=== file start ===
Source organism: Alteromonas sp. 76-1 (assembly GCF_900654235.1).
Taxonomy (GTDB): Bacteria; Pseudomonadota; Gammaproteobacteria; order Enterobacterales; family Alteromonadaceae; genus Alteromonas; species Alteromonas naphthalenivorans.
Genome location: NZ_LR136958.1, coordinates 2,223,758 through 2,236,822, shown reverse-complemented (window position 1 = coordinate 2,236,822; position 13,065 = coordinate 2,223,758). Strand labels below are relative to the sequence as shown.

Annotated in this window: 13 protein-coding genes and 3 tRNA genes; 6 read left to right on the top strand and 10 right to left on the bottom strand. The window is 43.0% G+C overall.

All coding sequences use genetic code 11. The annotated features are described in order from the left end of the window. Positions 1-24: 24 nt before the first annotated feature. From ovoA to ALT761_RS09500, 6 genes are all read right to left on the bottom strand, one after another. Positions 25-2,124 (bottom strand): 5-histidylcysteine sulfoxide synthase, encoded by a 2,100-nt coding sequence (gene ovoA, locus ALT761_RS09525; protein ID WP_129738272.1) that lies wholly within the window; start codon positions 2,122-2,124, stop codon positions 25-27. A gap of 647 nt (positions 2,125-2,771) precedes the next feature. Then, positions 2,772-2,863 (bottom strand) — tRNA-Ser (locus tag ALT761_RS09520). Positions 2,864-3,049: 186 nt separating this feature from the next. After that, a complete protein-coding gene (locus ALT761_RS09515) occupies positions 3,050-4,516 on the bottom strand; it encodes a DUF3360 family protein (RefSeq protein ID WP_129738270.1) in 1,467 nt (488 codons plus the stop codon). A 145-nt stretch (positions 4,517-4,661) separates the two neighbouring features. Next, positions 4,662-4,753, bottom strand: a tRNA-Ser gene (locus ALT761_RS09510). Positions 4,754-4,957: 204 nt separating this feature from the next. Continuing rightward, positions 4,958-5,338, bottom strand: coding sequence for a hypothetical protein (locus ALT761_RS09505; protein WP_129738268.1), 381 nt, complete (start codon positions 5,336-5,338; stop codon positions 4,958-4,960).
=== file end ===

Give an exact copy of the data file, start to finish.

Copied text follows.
Source organism: Alteromonas sp. 76-1 (assembly GCF_900654235.1).
Taxonomy (GTDB): Bacteria; Pseudomonadota; Gammaproteobacteria; order Enterobacterales; family Alteromonadaceae; genus Alteromonas; species Alteromonas naphthalenivorans.
Genome location: NZ_LR136958.1, coordinates 2,223,758 through 2,236,822, shown reverse-complemented (window position 1 = coordinate 2,236,822; position 13,065 = coordinate 2,223,758). Strand labels below are relative to the sequence as shown.

Annotated in this window: 13 protein-coding genes and 3 tRNA genes; 6 read left to right on the top strand and 10 right to left on the bottom strand. The window is 43.0% G+C overall.

All coding sequences use genetic code 11. The annotated features are described in order from the left end of the window. Positions 1-24: 24 nt before the first annotated feature. From ovoA to ALT761_RS09500, 6 genes are all read right to left on the bottom strand, one after another. Positions 25-2,124 (bottom strand): 5-histidylcysteine sulfoxide synthase, encoded by a 2,100-nt coding sequence (gene ovoA, locus ALT761_RS09525; protein ID WP_129738272.1) that lies wholly within the window; start codon positions 2,122-2,124, stop codon positions 25-27. A gap of 647 nt (positions 2,125-2,771) precedes the next feature. Then, positions 2,772-2,863 (bottom strand) — tRNA-Ser (locus tag ALT761_RS09520). Positions 2,864-3,049: 186 nt separating this feature from the next. After that, a complete protein-coding gene (locus ALT761_RS09515) occupies positions 3,050-4,516 on the bottom strand; it encodes a DUF3360 family protein (RefSeq protein ID WP_129738270.1) in 1,467 nt (488 codons plus the stop codon). A 145-nt stretch (positions 4,517-4,661) separates the two neighbouring features. Next, positions 4,662-4,753, bottom strand: a tRNA-Ser gene (locus ALT761_RS09510). Positions 4,754-4,957: 204 nt separating this feature from the next. Continuing rightward, positions 4,958-5,338, bottom strand: coding sequence for a hypothetical protein (locus ALT761_RS09505; protein WP_129738268.1), 381 nt, complete (start codon positions 5,336-5,338; stop codon positions 4,958-4,960).